by Kathy Cannon Wiechman
It’s that time of year when people make resolutions, or at least talk about making resolutions. But there’s something about that word “resolutions” that scares us, makes us feel we are entering into a contract for which we will be punished if/when we break the resolution. It makes us feel as if we must succeed or fail. No middle ground.
I prefer the word “goal.” I belong to a group of writers, who call ourselves Goal Buddies, and we list our goals for a week or month or whatever time period we designate. We email a list of goals to the other buddies, and at the end of the time period, we report on how well we did on those goals and send our next list of goals. I much prefer this system to those once-a-year, sink-or-swim resolutions.
First of all, a list is much better than one mega resolution. If you resolve to do one thing and don’t manage to do it, no matter how much effort you put into the attempt, you feel you have failed. If you have a list and attain only three of five goals, you have accomplished something, and the remaining two goals can be moved into the section for future goals. It is progress. You have succeeded in three goals.
I also try to avoid the “never” resolutions. If you begin the new year with the promise to “never swear in front of the children,” and you hit your thumb with a hammer while you’re hanging Junior’s dart board on January second, you may feel that you’ve blown your entire year’s assignment. So what’s the point of even trying for the rest of the year?
It’s also good to vary your goals, from a few more easily attainable to those far-reaching aspirations that make you shoot for the moon. Because after all, there are those “Right Stuff” kind of people who do reach the moon. Put the opportunity out there, but don’t make it your one-and-only goal for the whole year.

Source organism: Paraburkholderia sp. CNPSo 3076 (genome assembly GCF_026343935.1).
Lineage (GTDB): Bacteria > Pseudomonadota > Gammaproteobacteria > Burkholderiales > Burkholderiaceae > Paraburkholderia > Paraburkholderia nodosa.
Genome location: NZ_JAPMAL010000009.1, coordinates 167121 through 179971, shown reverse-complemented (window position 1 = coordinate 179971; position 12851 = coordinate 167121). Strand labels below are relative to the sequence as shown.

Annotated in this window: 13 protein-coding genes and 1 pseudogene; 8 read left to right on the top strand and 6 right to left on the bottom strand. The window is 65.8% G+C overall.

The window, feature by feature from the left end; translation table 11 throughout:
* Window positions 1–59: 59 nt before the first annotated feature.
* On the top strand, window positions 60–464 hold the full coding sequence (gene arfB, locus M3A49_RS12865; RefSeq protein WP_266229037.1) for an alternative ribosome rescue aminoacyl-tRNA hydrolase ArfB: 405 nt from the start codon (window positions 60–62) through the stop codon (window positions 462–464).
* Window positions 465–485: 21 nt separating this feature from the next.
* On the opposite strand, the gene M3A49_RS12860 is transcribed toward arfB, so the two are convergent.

Also, keep in mind that some goals are not in your power to achieve, and word them accordingly. Don’t say, “This is the year I’ll be offered a contract on my novel.” That’s not a goal; it’s a wish, a hope. Make it something you can control. Say instead, “I’ll send my novel manuscript to five different publishing houses, and each time it comes back, I’ll send it to another one.”
With resolutions, as with most aspects of my life, I like the “baloney method.” Don’t sit down and try to eat a pound of baloney. Slice it up and eat it one slice at a time. It’s more realistic. Instead of making a resolution to write a novel, set the goal of writing an outline for one. Or writing a first chapter. Or first paragraph. Work at your own pace. One step at a time. But remember, a writer can’t accomplish anything if he/she doesn’t make time to WRITE. Thinking of a story won’t accomplish any goals until you actually get the words down.
And if you don’t succeed with a goal, don’t beat yourself up over it. Move on and try harder next time.
Finally, don’t limit yourself to only professional goals. We’ve all heard what all-work-and-no-play can lead to.
My remaining goals for 2012:
1) Finish my annual Christmas story.
2) Enjoy my holidays with family and friends.
My initial list of goals for 2013:
1) Submit novel LIKE A RIVER to five editors.
2) Finish rewrite of novel REBECCA’S BRANCH, and submit it.
3) Rethink and rework novel HARD TO TELL.
4) Go over previous Christmas-themed short stories and research possible publishers.
5) Write outline for 1968 novel.
6) Continue research for Harlan novel.
7) Write at least one blog post a month.
8) Attend two conferences or workshops to improve my craft.
9) Attend monthly meetings of two critique groups.
10) Teach a workshop session.
11) Get together with as many Swaggers as I can during 2013.
12) Spend time with loved ones every week.
13) Hug often.
14) Treat myself to some ME time at least once a week.
Maybe I’ll update you on how I’m progressing with my list as 2013 moves along.
Whatever YOUR goals are, take time to enjoy yourself and have a happy 2013!